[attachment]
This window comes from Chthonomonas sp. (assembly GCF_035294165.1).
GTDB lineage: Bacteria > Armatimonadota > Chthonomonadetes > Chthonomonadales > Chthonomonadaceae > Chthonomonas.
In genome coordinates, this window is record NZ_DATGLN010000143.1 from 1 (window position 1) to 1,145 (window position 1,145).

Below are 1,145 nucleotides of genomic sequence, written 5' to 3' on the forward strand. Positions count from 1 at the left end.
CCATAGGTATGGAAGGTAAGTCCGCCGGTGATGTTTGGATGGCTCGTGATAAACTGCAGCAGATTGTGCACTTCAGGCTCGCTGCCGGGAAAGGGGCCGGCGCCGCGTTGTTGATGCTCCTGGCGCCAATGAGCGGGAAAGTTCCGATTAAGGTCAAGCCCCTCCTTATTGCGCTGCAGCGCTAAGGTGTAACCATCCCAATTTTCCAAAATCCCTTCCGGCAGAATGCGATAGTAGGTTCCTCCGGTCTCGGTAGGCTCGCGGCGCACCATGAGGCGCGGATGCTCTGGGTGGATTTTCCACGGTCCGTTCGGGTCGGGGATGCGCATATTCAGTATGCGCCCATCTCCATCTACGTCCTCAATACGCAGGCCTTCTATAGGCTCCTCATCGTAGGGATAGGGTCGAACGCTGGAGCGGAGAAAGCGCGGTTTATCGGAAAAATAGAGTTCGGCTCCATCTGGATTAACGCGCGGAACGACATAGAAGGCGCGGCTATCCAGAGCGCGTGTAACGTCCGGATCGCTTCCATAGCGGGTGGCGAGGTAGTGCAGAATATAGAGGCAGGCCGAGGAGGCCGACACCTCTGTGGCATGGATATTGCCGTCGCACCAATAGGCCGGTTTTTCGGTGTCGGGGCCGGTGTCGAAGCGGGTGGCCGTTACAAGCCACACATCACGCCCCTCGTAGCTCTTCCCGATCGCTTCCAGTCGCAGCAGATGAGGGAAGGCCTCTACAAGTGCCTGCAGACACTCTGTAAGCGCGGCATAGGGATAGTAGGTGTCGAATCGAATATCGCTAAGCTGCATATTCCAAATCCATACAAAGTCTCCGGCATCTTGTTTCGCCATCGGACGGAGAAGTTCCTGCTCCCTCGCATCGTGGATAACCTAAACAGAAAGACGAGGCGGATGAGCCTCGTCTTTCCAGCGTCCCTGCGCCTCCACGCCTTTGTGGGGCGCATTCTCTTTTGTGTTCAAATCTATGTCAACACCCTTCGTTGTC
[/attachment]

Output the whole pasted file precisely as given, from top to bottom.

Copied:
This window comes from Chthonomonas sp. (assembly GCF_035294165.1).
GTDB lineage: Bacteria > Armatimonadota > Chthonomonadetes > Chthonomonadales > Chthonomonadaceae > Chthonomonas.
In genome coordinates, this window is record NZ_DATGLN010000143.1 from 1 (window position 1) to 1,145 (window position 1,145).

Below are 1,145 nucleotides of genomic sequence, written 5' to 3' on the forward strand. Positions count from 1 at the left end.
CCATAGGTATGGAAGGTAAGTCCGCCGGTGATGTTTGGATGGCTCGTGATAAACTGCAGCAGATTGTGCACTTCAGGCTCGCTGCCGGGAAAGGGGCCGGCGCCGCGTTGTTGATGCTCCTGGCGCCAATGAGCGGGAAAGTTCCGATTAAGGTCAAGCCCCTCCTTATTGCGCTGCAGCGCTAAGGTGTAACCATCCCAATTTTCCAAAATCCCTTCCGGCAGAATGCGATAGTAGGTTCCTCCGGTCTCGGTAGGCTCGCGGCGCACCATGAGGCGCGGATGCTCTGGGTGGATTTTCCACGGTCCGTTCGGGTCGGGGATGCGCATATTCAGTATGCGCCCATCTCCATCTACGTCCTCAATACGCAGGCCTTCTATAGGCTCCTCATCGTAGGGATAGGGTCGAACGCTGGAGCGGAGAAAGCGCGGTTTATCGGAAAAATAGAGTTCGGCTCCATCTGGATTAACGCGCGGAACGACATAGAAGGCGCGGCTATCCAGAGCGCGTGTAACGTCCGGATCGCTTCCATAGCGGGTGGCGAGGTAGTGCAGAATATAGAGGCAGGCCGAGGAGGCCGACACCTCTGTGGCATGGATATTGCCGTCGCACCAATAGGCCGGTTTTTCGGTGTCGGGGCCGGTGTCGAAGCGGGTGGCCGTTACAAGCCACACATCACGCCCCTCGTAGCTCTTCCCGATCGCTTCCAGTCGCAGCAGATGAGGGAAGGCCTCTACAAGTGCCTGCAGACACTCTGTAAGCGCGGCATAGGGATAGTAGGTGTCGAATCGAATATCGCTAAGCTGCATATTCCAAATCCATACAAAGTCTCCGGCATCTTGTTTCGCCATCGGACGGAGAAGTTCCTGCTCCCTCGCATCGTGGATAACCTAAACAGAAAGACGAGGCGGATGAGCCTCGTCTTTCCAGCGTCCCTGCGCCTCCACGCCTTTGTGGGGCGCATTCTCTTTTGTGTTCAAATCTATGTCAACACCCTTCGTTGTC